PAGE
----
2016 Colors of the Year: Rose Quartz, left, and
double serving of his-and-hers cotton candy. Thatís
one way to describe this yearís much-anticipated Color
of the Year pick from the Pantone Color Institute.
the first time, the industry color authority chose not
one, but two colors ó both as soft and sweet as a
nursery: palest pink and baby blue, aka Rose Quartz and
all about the blend, declared Pantone in announcing the
pick. Choosing two hues with gender symbolism reflects
the gender blur and fluidity that is taking place in
fashion and the culture at large.
At first blush ó no pun intended ó this is a bit of
a shocker," said Keri Olson of KOR Interior Design,
St. Paul, Minn., reacting to the newly anointed duo.
"But taking a deeper look, itís telling."
Both are peaceful colors, she noted. "I think that
is something everyone would like a little more of,
was, indeed, on Pantoneís mind, according to executive
director Leatrice Eiseman in a release announcing the
pick. "Joined together, Rose Quartz and Serenity
demonstrate an inherent balance between a warmer
embracing rose tone and the cooler tranquil blue,
reflecting connection and wellness, as well as a
soothing sense of order and peace."
consumers seek "mindfulness and well-being as an
antidote to modern-day stresses," Pantone noted.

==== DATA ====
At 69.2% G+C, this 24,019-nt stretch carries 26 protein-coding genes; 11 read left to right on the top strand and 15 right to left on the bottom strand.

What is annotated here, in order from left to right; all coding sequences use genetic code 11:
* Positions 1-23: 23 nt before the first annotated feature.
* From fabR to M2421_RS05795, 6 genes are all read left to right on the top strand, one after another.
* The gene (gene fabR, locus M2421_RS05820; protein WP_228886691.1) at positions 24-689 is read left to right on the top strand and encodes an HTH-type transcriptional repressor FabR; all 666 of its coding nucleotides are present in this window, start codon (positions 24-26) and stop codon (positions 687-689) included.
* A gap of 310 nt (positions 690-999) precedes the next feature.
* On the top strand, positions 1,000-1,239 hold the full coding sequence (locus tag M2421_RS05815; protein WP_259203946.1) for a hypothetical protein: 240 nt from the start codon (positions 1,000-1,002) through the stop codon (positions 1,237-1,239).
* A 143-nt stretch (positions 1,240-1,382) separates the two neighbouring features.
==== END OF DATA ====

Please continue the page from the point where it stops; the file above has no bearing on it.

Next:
Baby-soft colors provide a welcome psychological
new color duo follows last yearís ruddy-brown Marsala,
a sharp turn after several years of bright, bold colors.
(Remember Radiant Orchid and Tangerine Tango?)
the past, the colors have been so regal and rich,"
said Renae Keller, Renae Keller Interior Design,
Minneapolis. "This [the new duo] is so serene. Itís
a nice, calming change."
easy to picture baby pink and blue showing up on cuddly
sweaters, but will these hues cross over from fashion to
furniture and interior design?
already have, according to Olson. "There was a lot
of this pink at [the recent High Point Furniture Market]
Ö so the industry is reflecting this already."
theyíre not as saccharine as they first appear.
"Both are soft subtle shades we associate with
babies, yet they have dusty undertones that make them
more interesting," Olson noted.
not too dusty. "Everybody remembers mauve from the
1980s," Keller said. "This is definitely not
mauve, which is a good thing."
Mohr of St. Paul-based Full Nest Interiors is pleased to
see a revival of rose. "It asks us to rethink the
history of the color and to use it in a fresh way,"
she said. "I love it with navy and orange or Kelly
for the blue, "itís a bit denim for me," she
said. "But Iíd have to see a swatch. If itís
more periwinkle, then Iím on board. There are so many
great textiles out there, historic and modern, that have
amazing color combos with periwinkle that just vibrate
to the eye, like coral, mint and periwinkle. So
thinks both colors will marry well with the grays and
deep browns that currently play a strong role in
contemporary color palettes. "Mixing metals with
these two colors will be fun," she said.
is the go-to authority on color trends, but many paint
companies and other industry players also make their
Color of the Year picks. Usually, these choices vary
widely, but this year, there seemed to be some consensus
that color trends are moving to the very pale end of the
spectrum. Four different paint companies chose a white
or off-white as their Color of the Year.
COLOR OF THE YEAR PICKS